The content and scope of the Corruption Bill follow the Government’s 2003 Bill but it adopts a very different approach to specifying the principal offences. The Bill focuses on the real mischief—improper conduct that is intended to result from a bribe—in Clause 1. There are separate offences to cover bribery within normal agency relationships in Clause 2. There is a further offence of bribery in the context of foreign officials, which places beyond doubt the UK's compliance with both the OECD and UN conventions, in Clause 3. Clause 4 covers the offence of foreign bid-rigging, which is identified by the joint parliamentary committee and applies only in the UK, but was not recognised in the Government’s Bill. A further new offence to protect sporting events from match or performance result-fixing is covered in Clause 5.

There follows a series of clauses dealing with reporting corruption in the public sector, and then Clauses 11 and 12 deal with the supervision of foreign subsidiaries. I am aware that there are concerns that making UK companies liable for the acts of foreign subsidiaries would have significant implications for company law, but that seriously misunderstands the clauses in the Bill. They do not make companies liable for the acts of foreign subsidiaries; they require a UK company to,

“take all such steps as are reasonably open to it to secure that”,

such subsidiaries do not bribe. Any prudent UK company will be taking these steps in its own interests in protection of its reputation and will not be troubled by such provisions.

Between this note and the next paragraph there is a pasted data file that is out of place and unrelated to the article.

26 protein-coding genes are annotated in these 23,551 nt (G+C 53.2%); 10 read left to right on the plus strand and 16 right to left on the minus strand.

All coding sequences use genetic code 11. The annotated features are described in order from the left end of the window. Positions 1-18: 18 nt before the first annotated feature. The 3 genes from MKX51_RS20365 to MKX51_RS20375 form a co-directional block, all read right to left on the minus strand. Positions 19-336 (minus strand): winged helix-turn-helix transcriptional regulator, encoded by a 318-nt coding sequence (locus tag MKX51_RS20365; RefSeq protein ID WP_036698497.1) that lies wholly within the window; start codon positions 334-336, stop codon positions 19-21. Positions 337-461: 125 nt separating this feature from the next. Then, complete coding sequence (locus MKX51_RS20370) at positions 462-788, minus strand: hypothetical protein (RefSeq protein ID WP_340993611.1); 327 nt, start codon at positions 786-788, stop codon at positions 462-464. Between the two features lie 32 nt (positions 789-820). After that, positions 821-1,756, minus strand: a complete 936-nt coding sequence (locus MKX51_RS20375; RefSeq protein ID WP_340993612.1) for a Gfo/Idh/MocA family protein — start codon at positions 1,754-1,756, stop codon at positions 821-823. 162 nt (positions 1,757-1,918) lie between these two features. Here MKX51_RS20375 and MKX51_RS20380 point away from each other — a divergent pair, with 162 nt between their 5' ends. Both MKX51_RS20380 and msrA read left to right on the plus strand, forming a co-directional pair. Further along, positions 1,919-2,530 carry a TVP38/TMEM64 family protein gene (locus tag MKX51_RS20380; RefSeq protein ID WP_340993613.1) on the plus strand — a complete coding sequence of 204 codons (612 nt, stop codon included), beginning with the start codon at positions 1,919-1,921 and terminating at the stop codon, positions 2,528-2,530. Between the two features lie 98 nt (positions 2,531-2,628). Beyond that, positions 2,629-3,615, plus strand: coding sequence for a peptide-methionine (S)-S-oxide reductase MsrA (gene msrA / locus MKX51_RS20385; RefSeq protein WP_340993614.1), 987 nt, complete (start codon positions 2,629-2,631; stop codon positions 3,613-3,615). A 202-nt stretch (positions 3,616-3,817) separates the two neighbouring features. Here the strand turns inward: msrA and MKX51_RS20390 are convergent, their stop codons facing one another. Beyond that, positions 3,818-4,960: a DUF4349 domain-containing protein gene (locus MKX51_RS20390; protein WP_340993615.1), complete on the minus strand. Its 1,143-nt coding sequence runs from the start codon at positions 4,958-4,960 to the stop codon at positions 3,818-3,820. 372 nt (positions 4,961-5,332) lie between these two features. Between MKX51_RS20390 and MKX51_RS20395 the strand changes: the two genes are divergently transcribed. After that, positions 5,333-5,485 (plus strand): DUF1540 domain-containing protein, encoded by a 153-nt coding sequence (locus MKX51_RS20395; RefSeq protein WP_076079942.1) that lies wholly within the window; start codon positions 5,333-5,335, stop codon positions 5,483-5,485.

The definition of bribery has been at the heart of the Government's law reform throughout. Transparency International took the view that, if the law was to be reformed for the first time for 100 years, it was sensible to give full consideration to legislating over a wide range of matters constituting corruption, as it happens in the real world. This is partly to respond more effectively to our international obligations by treaty but it is also a move to tackle matters of concern to business and international development. By way of illustration, this Bill includes additional matters such as: the specific provision for foreign bribery; foreign bid-rigging; corruption in sport; a duty to report instances of corruption; the responsibility of a UK company for a bribe by an overseas subsidiary; failure by a UK company to ensure that satisfactory anti-corruption measures are in place overseas in associated or joint venture companies; a clear empowerment of the serious fraud squad; and the removal of the special consent of the Attorney-General for the prosecution of corruption offences.

Those working in anti-corruption internationally recognise the need to counter modern conditions with laws that are in tune with current behaviour and practice. The international conventions in the Council of Europe and the UN, for example, address a whole range of offences. There is no logic in imagining that a single statutory offence should apply equally well in all circumstances and in all places. In that regard, I urge the Government to reconsider their declared position of, “We do not believe we should do this”, and to review urgently the Bill’s additional matters.

As the Home Office’s response paper to the consultation process recognised, many experienced politicians of serious intent have contributed to the development and preparation of the Bill. As the Home Office also acknowledges,

“TI have considerable authority”,

as a serious organisation with the combat of corruption as its sole focus. TI promotes the Bill to move the UK towards a comprehensive anti-corruption code. It has no interest in developing legislation but it wishes to promote that aim to this Parliament and this House.

The Bill’s proposals are the product of long and careful consideration. The resources required to assemble and present them in the accepted parliamentary legislative form could not have been found without the support of the Joseph Rowntree Charitable Trust.